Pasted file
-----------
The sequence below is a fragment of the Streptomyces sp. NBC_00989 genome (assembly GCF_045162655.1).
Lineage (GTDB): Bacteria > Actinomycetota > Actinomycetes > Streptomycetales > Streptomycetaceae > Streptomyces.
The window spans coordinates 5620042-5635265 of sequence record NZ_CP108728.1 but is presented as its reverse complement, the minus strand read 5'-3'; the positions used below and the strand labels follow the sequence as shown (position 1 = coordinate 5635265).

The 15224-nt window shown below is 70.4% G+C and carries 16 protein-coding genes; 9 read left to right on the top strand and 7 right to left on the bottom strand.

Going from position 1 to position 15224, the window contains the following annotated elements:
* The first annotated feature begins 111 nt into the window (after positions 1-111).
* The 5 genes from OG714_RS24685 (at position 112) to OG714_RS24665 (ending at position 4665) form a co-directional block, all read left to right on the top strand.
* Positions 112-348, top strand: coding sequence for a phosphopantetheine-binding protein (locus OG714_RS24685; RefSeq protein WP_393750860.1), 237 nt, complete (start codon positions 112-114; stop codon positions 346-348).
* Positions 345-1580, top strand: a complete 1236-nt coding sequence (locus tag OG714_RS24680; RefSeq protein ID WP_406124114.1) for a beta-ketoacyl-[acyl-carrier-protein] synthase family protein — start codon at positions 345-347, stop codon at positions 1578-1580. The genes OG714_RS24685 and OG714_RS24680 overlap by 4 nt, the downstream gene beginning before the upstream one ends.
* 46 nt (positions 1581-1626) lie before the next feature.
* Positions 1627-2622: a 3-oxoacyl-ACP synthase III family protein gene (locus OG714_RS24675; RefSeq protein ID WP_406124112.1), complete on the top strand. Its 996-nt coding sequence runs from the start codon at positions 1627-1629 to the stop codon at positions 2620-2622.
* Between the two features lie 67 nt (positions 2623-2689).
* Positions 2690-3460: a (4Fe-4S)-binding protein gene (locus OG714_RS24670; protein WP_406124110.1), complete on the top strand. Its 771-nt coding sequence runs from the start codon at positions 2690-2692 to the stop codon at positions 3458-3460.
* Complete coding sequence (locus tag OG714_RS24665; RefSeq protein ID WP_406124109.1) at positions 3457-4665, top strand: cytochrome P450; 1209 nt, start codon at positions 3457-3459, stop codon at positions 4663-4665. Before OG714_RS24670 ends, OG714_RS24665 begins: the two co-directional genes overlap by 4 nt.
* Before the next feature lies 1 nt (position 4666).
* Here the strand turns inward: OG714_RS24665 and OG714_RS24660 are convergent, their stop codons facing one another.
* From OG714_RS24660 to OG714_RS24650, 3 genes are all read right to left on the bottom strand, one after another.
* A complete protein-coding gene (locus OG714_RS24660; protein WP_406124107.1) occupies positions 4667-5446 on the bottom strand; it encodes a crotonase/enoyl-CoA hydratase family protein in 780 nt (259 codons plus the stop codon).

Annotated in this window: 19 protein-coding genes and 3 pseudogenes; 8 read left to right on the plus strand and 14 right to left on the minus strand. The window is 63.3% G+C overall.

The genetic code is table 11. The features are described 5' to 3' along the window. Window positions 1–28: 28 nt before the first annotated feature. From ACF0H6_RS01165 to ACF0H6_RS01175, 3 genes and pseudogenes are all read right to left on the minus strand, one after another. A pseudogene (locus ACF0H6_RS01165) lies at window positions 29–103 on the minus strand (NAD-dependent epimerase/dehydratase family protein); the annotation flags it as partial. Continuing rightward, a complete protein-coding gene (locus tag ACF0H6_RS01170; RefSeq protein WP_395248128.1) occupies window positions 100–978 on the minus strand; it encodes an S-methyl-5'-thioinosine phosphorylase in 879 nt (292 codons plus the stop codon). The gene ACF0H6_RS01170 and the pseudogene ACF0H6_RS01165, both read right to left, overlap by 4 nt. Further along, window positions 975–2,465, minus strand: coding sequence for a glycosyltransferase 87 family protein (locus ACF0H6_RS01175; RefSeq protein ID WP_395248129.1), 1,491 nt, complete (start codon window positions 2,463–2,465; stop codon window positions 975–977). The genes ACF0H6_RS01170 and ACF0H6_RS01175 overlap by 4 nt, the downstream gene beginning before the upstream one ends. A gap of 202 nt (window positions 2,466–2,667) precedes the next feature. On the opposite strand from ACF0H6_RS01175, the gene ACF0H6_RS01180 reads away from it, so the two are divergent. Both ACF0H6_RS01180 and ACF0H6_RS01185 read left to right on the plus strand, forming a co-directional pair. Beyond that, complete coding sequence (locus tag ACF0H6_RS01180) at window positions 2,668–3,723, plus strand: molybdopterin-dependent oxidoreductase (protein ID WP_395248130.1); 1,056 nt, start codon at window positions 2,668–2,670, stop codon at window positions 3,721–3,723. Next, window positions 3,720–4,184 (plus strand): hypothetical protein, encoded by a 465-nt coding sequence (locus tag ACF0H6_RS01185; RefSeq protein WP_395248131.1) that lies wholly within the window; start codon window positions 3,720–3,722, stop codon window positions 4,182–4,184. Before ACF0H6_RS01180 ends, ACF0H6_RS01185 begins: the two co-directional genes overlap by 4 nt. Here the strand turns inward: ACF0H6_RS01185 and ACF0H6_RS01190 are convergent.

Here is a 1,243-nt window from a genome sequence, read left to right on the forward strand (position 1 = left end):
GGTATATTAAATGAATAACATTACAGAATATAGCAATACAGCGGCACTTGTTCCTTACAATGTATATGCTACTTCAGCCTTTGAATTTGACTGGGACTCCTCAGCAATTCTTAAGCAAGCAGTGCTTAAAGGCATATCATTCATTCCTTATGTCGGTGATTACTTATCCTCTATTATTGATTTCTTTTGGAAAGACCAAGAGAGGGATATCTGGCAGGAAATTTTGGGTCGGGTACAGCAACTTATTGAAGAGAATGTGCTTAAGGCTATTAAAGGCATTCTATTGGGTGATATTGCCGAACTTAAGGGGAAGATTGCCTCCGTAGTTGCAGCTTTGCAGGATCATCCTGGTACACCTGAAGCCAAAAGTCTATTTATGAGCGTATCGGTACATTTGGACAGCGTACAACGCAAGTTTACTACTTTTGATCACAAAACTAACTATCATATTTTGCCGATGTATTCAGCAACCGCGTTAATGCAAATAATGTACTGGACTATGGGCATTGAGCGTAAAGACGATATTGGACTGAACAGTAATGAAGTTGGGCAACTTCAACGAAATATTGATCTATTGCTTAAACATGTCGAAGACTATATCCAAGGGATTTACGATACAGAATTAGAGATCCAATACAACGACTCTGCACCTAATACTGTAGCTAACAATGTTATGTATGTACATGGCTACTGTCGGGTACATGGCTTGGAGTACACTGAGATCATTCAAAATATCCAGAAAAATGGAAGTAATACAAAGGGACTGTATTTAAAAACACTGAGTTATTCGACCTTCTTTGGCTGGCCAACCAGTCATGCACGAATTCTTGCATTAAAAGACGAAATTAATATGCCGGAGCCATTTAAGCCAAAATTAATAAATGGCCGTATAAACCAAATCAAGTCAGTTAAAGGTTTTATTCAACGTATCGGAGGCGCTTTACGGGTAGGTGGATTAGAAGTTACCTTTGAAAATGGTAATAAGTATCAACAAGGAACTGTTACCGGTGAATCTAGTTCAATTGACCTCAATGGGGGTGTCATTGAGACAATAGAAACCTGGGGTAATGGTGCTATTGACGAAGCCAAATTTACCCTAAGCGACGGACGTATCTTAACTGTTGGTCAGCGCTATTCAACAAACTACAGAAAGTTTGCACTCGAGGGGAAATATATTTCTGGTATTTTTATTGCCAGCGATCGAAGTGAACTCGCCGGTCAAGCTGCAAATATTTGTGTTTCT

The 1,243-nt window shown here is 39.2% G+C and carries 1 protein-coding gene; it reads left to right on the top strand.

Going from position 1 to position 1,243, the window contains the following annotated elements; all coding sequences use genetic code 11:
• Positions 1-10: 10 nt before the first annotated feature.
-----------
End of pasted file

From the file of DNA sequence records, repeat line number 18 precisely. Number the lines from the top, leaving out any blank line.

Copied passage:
* A complete protein-coding gene (locus OG714_RS24660; protein WP_406124107.1) occupies positions 4667-5446 on the bottom strand; it encodes a crotonase/enoyl-CoA hydratase family protein in 780 nt (259 codons plus the stop codon).